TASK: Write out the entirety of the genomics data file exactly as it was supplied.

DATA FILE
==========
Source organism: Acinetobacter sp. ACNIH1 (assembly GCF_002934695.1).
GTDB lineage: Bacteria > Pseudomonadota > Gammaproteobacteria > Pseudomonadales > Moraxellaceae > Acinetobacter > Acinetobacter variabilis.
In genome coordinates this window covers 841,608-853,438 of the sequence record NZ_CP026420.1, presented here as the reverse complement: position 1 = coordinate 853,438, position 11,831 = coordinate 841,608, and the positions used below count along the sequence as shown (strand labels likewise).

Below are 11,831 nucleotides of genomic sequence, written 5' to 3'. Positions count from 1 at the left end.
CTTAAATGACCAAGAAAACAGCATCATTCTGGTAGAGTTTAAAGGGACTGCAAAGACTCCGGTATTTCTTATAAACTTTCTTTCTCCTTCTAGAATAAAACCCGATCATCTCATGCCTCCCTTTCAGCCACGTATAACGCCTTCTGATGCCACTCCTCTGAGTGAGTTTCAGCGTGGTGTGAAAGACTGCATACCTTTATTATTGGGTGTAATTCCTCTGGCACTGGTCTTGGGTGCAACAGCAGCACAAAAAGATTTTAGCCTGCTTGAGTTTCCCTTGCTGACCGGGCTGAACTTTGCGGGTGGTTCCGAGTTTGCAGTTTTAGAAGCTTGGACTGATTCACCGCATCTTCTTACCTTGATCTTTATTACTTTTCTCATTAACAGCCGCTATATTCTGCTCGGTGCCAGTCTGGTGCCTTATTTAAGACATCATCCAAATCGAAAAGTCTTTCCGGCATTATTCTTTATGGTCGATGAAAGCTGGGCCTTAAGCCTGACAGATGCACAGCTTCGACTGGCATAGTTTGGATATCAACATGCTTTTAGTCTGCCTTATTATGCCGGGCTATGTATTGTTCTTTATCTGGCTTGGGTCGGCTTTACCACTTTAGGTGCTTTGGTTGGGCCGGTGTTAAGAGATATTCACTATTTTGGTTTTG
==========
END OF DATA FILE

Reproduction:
Source organism: Acinetobacter sp. ACNIH1 (assembly GCF_002934695.1).
GTDB lineage: Bacteria > Pseudomonadota > Gammaproteobacteria > Pseudomonadales > Moraxellaceae > Acinetobacter > Acinetobacter variabilis.
In genome coordinates this window covers 841,608-853,438 of the sequence record NZ_CP026420.1, presented here as the reverse complement: position 1 = coordinate 853,438, position 11,831 = coordinate 841,608, and the positions used below count along the sequence as shown (strand labels likewise).

Below are 11,831 nucleotides of genomic sequence, written 5' to 3'. Positions count from 1 at the left end.
CTTAAATGACCAAGAAAACAGCATCATTCTGGTAGAGTTTAAAGGGACTGCAAAGACTCCGGTATTTCTTATAAACTTTCTTTCTCCTTCTAGAATAAAACCCGATCATCTCATGCCTCCCTTTCAGCCACGTATAACGCCTTCTGATGCCACTCCTCTGAGTGAGTTTCAGCGTGGTGTGAAAGACTGCATACCTTTATTATTGGGTGTAATTCCTCTGGCACTGGTCTTGGGTGCAACAGCAGCACAAAAAGATTTTAGCCTGCTTGAGTTTCCCTTGCTGACCGGGCTGAACTTTGCGGGTGGTTCCGAGTTTGCAGTTTTAGAAGCTTGGACTGATTCACCGCATCTTCTTACCTTGATCTTTATTACTTTTCTCATTAACAGCCGCTATATTCTGCTCGGTGCCAGTCTGGTGCCTTATTTAAGACATCATCCAAATCGAAAAGTCTTTCCGGCATTATTCTTTATGGTCGATGAAAGCTGGGCCTTAAGCCTGACAGATGCACAGCTTCGACTGGCATAGTTTGGATATCAACATGCTTTTAGTCTGCCTTATTATGCCGGGCTATGTATTGTTCTTTATCTGGCTTGGGTCGGCTTTACCACTTTAGGTGCTTTGGTTGGGCCGGTGTTAAGAGATATTCACTATTTTGGTTTTG